Assessing settlement pattern in middle Holocene Egypt with ceramics

Show simple item record Emmitt, Joshua en
dc.coverage.spatial Paris, France en 2018-10-17T02:44:29Z en 2018-06-05 en
dc.identifier.uri en
dc.description.abstract Contemporary approaches to settlement pattern assess mobility, occupation duration, and use-of-place. These are measured through analysis of material culture such as stone artefacts and of the concentration features such as houses on a landscape. However, more examples are required that use material culture types that are abundant and preserve well, such as pottery. In Egypt pottery occurs from the early Holocene and it is often used in reconstructions of settlement pattern. This research uses portable x-ray fluorescence to identify the geochemical signatures of the materials used in pottery manufacture. The approach used looks for groups based on relative differences among objects in order to identify materials that fall outside of the most common geochemical composition within an assemblage. In addition, relative levels of fragmentation are compared to determine the occupation duration of particular places. Ceramic artefacts from four assemblages from middle Holocene contexts in Egypt are assessed. The results are used to interpret mobility and settlement patterns indicating more variability than previously thought. en
dc.relation.ispartof XVIIIe world UISPP Congress en
dc.rights Items in ResearchSpace are protected by copyright, with all rights reserved, unless otherwise indicated. Previously published items are made available in accordance with the copyright policy of the publisher. en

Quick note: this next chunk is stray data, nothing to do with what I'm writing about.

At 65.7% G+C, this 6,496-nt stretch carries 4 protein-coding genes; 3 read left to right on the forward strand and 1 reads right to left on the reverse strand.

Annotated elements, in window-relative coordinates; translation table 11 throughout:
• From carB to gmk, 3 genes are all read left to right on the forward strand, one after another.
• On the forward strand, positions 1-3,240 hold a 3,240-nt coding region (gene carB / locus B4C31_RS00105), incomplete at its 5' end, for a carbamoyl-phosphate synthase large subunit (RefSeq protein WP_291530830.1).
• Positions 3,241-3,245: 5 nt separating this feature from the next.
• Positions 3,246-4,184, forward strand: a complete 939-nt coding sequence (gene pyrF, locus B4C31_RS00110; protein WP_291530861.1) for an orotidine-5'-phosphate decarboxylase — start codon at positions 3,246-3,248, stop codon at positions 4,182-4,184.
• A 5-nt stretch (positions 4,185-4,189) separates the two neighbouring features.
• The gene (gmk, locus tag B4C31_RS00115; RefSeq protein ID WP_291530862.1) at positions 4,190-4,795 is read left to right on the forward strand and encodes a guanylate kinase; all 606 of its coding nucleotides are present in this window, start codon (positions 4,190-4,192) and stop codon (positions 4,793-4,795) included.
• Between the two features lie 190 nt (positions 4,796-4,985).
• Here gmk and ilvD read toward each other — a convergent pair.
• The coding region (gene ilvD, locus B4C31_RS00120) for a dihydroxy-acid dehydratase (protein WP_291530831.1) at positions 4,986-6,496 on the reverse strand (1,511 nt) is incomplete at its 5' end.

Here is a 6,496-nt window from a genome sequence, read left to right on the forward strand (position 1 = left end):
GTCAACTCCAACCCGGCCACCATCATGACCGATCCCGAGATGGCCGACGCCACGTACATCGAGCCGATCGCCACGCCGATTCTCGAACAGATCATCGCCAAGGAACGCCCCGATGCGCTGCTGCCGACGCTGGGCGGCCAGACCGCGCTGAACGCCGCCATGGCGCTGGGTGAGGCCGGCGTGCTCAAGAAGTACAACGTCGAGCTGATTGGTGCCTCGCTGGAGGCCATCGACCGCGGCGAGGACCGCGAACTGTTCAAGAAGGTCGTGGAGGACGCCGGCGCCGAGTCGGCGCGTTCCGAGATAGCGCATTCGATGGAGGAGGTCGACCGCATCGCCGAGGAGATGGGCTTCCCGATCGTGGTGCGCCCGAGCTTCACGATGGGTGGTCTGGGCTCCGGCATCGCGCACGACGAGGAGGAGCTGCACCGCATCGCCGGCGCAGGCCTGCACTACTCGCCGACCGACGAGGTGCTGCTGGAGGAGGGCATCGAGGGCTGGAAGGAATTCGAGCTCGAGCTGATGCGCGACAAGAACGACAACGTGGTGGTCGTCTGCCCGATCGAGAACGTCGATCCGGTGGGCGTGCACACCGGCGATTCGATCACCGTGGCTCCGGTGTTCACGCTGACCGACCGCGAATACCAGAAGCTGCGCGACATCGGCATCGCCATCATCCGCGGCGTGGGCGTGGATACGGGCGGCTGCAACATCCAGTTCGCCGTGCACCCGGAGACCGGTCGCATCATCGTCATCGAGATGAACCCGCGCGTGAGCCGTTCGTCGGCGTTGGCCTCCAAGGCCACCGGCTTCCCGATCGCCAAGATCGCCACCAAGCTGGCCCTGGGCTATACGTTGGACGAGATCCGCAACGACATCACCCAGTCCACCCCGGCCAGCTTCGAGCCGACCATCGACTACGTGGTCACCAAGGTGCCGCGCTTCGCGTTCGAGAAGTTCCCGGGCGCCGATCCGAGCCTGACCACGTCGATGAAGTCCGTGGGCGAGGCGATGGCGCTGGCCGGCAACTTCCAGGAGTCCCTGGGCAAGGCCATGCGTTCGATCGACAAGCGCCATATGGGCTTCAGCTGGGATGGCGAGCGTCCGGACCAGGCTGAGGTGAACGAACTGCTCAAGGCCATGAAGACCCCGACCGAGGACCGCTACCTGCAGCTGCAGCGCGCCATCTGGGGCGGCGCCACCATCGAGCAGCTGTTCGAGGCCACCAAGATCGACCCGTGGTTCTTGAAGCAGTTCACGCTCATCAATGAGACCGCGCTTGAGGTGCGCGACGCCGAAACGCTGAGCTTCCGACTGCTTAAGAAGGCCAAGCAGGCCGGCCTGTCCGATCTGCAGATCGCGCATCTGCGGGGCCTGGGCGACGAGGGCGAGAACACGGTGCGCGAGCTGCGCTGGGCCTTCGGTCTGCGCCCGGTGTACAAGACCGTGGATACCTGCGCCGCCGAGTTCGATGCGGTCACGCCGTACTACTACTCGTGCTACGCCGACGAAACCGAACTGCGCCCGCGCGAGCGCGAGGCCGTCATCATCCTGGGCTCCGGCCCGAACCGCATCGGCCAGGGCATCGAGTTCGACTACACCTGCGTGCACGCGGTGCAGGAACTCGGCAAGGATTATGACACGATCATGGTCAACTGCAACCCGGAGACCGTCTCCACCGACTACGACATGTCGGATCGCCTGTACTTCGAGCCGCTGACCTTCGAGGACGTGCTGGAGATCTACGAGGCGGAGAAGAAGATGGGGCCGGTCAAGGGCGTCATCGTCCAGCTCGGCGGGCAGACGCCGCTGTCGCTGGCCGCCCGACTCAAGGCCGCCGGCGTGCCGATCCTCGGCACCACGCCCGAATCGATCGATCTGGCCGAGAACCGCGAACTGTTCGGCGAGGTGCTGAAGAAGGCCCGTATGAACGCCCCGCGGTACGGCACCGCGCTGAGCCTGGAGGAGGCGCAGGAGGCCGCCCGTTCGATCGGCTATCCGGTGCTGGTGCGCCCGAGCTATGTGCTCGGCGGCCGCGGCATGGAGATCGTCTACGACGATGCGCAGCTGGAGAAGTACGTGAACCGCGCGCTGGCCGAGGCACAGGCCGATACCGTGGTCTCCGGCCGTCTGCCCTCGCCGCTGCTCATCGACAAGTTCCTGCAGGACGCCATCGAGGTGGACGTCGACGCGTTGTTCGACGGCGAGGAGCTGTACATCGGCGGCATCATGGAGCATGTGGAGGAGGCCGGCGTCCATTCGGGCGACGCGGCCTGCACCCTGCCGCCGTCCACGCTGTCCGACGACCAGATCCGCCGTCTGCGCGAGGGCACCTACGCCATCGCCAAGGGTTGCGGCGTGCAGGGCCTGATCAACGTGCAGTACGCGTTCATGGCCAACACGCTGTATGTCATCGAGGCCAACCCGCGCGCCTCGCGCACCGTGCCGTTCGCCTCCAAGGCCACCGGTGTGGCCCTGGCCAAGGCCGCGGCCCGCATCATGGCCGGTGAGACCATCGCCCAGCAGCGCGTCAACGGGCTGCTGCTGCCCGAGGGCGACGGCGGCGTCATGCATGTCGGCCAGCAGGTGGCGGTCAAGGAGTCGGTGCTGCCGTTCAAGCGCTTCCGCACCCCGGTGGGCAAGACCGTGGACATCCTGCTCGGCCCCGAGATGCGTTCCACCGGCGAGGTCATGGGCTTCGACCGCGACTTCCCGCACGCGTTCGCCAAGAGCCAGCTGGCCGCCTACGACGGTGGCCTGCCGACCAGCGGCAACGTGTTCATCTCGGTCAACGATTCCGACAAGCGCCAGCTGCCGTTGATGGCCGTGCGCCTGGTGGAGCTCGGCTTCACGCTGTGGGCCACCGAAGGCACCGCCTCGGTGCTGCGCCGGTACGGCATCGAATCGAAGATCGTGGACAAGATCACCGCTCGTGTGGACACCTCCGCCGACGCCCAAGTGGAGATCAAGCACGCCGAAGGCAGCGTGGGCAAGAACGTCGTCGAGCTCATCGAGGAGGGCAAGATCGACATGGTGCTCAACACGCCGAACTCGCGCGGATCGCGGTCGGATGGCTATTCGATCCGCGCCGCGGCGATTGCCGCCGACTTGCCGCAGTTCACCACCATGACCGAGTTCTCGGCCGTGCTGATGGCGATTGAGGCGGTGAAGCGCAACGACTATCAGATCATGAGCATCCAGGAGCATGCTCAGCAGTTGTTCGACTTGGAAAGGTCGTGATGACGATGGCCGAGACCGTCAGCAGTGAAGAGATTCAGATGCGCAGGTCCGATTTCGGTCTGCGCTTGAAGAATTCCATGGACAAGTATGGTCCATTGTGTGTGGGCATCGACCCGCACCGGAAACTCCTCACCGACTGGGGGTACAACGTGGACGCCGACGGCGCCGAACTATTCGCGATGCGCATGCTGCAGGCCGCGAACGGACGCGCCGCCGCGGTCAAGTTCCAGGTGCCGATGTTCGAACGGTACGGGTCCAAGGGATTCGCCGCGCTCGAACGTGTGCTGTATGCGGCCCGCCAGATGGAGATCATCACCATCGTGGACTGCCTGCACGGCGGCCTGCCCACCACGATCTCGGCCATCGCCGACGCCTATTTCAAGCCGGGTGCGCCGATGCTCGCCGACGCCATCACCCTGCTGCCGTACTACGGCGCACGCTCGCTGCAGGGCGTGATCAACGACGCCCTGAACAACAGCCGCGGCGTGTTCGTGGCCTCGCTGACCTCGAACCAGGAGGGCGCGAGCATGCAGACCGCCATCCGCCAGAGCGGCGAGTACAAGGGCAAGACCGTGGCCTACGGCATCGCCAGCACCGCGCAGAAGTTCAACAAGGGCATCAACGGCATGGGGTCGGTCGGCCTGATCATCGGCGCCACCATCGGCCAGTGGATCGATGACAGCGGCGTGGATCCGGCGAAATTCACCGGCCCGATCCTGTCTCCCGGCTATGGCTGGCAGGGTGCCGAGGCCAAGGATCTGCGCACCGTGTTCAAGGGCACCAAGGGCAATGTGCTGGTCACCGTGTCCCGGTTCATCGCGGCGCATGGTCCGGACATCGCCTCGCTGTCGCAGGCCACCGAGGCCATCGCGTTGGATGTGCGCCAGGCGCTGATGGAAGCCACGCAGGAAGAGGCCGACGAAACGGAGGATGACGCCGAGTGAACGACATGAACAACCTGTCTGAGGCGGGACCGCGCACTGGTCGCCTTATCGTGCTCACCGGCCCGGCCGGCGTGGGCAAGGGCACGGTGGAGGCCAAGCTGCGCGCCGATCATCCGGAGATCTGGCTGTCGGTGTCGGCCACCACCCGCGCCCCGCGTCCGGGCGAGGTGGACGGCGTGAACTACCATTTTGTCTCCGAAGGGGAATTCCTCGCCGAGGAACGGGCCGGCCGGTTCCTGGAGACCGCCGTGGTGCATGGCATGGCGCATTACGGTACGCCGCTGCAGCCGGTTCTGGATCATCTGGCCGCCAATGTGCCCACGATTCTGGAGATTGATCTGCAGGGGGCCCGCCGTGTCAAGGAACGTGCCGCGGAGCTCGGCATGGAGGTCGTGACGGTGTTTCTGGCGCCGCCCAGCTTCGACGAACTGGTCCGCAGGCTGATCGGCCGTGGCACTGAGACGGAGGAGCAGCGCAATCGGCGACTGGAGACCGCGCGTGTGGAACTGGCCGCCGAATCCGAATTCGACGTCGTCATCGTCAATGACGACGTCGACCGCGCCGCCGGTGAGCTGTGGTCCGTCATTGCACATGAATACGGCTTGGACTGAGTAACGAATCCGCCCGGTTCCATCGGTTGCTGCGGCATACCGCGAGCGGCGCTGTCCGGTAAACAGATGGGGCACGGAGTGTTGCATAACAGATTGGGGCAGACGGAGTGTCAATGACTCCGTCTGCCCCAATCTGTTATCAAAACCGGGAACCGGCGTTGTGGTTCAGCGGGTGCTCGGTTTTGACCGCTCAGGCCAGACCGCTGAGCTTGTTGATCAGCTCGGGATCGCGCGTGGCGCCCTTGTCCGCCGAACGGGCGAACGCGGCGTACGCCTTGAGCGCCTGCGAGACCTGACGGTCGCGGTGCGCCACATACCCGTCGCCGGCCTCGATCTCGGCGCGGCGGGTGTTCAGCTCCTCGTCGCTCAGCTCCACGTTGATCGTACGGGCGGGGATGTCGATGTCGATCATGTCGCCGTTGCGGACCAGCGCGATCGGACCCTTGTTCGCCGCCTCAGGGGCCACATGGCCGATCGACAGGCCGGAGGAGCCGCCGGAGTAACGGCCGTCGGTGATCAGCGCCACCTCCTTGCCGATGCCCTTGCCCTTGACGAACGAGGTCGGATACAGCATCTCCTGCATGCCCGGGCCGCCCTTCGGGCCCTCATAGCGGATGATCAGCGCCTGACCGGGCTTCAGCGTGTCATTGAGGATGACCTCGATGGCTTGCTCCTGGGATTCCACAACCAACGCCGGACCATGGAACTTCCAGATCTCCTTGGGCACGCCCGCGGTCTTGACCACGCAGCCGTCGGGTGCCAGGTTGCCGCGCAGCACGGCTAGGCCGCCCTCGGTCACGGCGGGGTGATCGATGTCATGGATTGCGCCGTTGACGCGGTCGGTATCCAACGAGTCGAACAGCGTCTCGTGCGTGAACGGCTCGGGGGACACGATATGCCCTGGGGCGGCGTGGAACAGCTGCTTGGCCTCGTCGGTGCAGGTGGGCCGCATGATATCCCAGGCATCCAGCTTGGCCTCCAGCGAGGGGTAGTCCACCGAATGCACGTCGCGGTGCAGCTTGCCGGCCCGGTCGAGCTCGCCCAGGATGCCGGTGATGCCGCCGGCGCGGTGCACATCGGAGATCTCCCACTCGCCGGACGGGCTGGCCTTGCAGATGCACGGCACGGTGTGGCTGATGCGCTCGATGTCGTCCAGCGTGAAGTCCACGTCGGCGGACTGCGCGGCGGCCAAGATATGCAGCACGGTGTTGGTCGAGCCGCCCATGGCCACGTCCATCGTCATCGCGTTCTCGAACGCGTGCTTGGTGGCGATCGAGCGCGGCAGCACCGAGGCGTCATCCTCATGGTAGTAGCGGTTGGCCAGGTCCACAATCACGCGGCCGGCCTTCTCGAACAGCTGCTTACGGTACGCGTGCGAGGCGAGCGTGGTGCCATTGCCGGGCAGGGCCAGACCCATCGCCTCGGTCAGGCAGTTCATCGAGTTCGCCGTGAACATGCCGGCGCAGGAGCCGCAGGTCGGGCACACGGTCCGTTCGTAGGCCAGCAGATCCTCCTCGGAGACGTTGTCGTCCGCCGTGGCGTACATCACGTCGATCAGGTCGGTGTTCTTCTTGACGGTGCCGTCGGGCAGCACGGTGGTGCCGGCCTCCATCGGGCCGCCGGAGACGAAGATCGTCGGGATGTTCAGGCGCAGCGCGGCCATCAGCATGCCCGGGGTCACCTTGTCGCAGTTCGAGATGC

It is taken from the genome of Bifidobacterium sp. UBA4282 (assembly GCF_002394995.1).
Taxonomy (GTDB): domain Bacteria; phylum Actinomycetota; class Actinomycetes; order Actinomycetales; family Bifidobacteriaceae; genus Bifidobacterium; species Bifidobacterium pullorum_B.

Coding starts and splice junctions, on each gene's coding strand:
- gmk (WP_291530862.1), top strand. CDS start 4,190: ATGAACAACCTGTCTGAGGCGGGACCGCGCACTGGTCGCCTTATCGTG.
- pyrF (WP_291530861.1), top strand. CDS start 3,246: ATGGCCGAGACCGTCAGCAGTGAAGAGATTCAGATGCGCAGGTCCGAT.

dc.rights.uri en
dc.subject Pottery en
dc.subject pXRF en
dc.subject Egypt en
dc.subject Middle-Holocene Egypt en
dc.subject Northeast Africa en
dc.subject Ceramics en
dc.subject Fragmentation en
dc.title Assessing settlement pattern in middle Holocene Egypt with ceramics en
dc.type Conference Item en
pubs.volume North African and Saharan archaeology recovering from the turmoil: Reconstructing the climate and cultures of the final Pleistocene and Holocene through innovative research strategies and rock art enhancement en
dc.rights.holder Copyright: The author en en
pubs.finish-date 2018-06-09 en
pubs.start-date 2018-06-04 en
dc.rights.accessrights en
pubs.subtype Conference Paper en
pubs.elements-id 744574 en Arts en Humanities en History en
pubs.record-created-at-source-date 2018-06-13 en

Files in this item

Find Full text

This item appears in the following Collection(s)

Show simple item record


Search ResearchSpace